Bringing the Music back to New Orleans

Music Rising brings musicians back to the heart of Jazz, R&B, and Rock.

ByABC News via logo
September 25, 2006, 6:53 AM

Sept. 25, 2006 — -- For many, New Orleans means music.

When Hurricane Katrina ripped through the city last year, though, thousands of musicians lost their instruments and in many cases their livelihoods, silencing the heart and soul of the region.

The Edge from the rock band U2 decided to help with his organization Music Rising, which puts instruments back in the hands of musicians.

"Jazz, R&B, rock and roll -- everything started in this little area," the Edge said to ABC's Robin Roberts.

"So, not only for today and for the future, but in reference to the history and the past, I think every musician who earns money doing what they do owes a little bit of a debt to New Orleans."

Green Day frontman Billie Joe Armstrong is partnering with the Edge to help revive New Orleans music.

Tonight, Green Day and U2 performed during the Saints' opening game in the newly refurbished Superdome that was badly damaged by Katrina.

"For an area like this, for New Orleans, it's the blood that flows through the city and to see what the Edge and Music Rising. You know, putting this thing together, it's just a great, great thing," Armstrong said.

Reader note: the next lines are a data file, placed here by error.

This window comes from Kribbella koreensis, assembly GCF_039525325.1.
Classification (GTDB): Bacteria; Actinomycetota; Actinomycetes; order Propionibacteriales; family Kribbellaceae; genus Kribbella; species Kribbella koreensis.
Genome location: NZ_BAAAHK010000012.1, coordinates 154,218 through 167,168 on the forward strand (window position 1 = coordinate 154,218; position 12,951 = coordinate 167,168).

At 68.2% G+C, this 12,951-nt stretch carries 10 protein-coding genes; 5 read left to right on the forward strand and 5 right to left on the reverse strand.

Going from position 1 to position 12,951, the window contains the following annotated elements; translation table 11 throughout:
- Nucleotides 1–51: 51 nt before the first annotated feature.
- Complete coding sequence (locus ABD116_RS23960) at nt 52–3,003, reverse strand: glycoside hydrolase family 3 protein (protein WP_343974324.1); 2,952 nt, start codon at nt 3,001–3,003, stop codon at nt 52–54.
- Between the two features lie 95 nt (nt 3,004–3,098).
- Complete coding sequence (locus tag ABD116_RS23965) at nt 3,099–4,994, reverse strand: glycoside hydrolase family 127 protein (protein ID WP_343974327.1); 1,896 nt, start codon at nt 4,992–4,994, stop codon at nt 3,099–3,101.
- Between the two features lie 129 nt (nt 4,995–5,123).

It's a great thing for musicians like Jonno Frishberg and members of his band, Bayou Deville.

They lost instruments in Katrina but are now back on their feet and playing again, thanks to Music Rising.

"Giving people their tools that they lost to work with is not only empowering but is directly useful to allow them to pay rent and feed themselves and their families, you know," the Edge said.

Music Rising has helped musicians get back on track.

Now, the Edge wants to bring music back to schools and churches as well.

"That is the next phase, yes. If you go to the Music Rising Web site -- -- there's lots of ways people can get involved," he said.

Before the Saints took to the field for their opening game, Green Day performed the hit "Wake Me Up When September Ends" in the Superdome. "I think the sort of thing that it resonates is hope, you know," Armstrong said about the song.